Pseudobulbar Affect Treatments
Last updated: 15 March 2022
What is Pseudobulbar Affect (PBA)?
Pseudobulbar Affect (PBA) is a neurological condition that causes outbursts of uncontrolled or inappropriate laughing or crying. It is also known by other names including emotional lability, pathological laughing and crying, involuntary emotional expression disorder, compulsive laughing or weeping, or emotional incontinence. PBA is sometimes incorrectly diagnosed as a mood disorder – especially depression or bipolar disorder.1
What are available Pseudobulbar Affect Treatments?
There are not many PBA medications that have been approved.
Nuedexta (dextromethorphan hydrobromide [HBr] and quinidine sulfate) is the first and only FDA-approved treatment for PBA in October 2010.
Nuedexta (dextromethorphan hydrobromide [HBr] and quinidine sulfate) is a nervous system drug indicated for the symptomatic treatment of pseudobulbar affect (PBA) in adults.2
If you are trying to access a Pseudobulbar Affect medication that is approved outside of your country of residence, we might be able to help you access it with the help of your treating doctor. You can read more about the medicine we can help you access and its price below:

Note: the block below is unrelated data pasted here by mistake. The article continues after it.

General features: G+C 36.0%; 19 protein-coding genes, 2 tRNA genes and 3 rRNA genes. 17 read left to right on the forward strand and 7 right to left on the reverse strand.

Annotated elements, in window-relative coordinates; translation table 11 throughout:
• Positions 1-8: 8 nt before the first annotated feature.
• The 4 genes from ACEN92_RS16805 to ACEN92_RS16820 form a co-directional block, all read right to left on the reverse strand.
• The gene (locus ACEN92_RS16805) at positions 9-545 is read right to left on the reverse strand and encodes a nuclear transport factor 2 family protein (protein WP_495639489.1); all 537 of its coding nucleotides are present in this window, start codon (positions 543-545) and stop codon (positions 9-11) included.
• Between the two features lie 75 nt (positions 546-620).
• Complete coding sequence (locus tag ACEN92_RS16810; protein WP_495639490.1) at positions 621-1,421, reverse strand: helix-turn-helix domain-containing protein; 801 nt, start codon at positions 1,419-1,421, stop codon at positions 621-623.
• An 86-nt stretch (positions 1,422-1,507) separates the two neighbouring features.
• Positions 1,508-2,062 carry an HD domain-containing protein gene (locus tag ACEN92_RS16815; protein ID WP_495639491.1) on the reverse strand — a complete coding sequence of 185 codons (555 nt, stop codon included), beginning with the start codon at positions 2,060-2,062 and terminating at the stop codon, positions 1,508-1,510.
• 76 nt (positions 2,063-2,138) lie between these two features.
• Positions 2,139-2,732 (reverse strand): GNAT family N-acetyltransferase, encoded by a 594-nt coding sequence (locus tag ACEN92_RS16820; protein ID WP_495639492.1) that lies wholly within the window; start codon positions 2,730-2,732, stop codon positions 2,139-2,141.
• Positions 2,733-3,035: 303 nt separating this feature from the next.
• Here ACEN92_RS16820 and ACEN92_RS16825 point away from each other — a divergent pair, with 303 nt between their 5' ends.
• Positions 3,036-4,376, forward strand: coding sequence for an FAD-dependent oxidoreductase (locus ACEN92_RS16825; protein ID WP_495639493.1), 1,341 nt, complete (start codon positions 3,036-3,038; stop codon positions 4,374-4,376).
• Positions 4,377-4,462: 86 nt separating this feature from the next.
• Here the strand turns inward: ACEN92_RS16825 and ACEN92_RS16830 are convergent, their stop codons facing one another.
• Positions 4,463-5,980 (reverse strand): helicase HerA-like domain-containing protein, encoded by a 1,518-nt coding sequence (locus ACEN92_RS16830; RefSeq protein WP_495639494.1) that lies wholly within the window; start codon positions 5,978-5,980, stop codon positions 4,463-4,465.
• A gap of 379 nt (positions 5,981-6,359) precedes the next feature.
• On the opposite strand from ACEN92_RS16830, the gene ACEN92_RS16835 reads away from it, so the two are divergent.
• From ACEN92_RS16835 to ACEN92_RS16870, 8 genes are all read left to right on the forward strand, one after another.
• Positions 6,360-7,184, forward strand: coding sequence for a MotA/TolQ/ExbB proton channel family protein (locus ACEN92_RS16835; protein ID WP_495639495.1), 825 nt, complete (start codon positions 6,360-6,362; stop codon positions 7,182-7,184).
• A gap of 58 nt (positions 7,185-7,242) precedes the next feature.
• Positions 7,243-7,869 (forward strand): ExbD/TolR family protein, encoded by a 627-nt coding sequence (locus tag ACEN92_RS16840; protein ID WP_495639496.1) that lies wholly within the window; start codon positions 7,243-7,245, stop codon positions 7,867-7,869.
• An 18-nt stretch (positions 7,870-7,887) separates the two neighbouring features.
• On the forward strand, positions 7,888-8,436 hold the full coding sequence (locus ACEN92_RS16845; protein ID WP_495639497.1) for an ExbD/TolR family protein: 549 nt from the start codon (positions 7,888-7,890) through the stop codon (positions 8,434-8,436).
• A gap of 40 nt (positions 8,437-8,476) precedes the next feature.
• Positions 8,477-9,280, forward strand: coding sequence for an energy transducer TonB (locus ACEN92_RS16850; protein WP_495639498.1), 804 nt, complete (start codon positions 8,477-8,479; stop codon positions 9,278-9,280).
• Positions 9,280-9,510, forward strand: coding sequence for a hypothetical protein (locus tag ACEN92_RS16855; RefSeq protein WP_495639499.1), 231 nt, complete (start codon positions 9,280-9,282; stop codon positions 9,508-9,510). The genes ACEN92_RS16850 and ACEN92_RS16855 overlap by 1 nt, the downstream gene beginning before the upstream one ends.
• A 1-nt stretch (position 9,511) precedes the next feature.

Why access a PBA drug with everyone.org?
everyone.org is registered in The Hague with the Dutch Ministry of Health (registration number 6730 BEM) as an independent medicines intermediary. We have helped patients from over 85 countries to access thousands of medicines including. With a prescription from your treating doctor, you can count on our expert team to safely and legally guide you to access medication for pseudobulbar affect. If you or someone you know are looking to access a medicine that is not yet approved where they live, we can support you. Contact us /contact-us for more information.
Disclaimer: This article is not meant to influence or impact the care provided by your treating physician. Please do not make changes to your treatment without first consulting your healthcare provider. This article is not intended to diagnose or treat illness or to influence treatment options. everyone.org is as diligent as possible in compiling and updating the information on this page. However, everyone.org does not guarantee the correctness and completeness of the information provided on this page.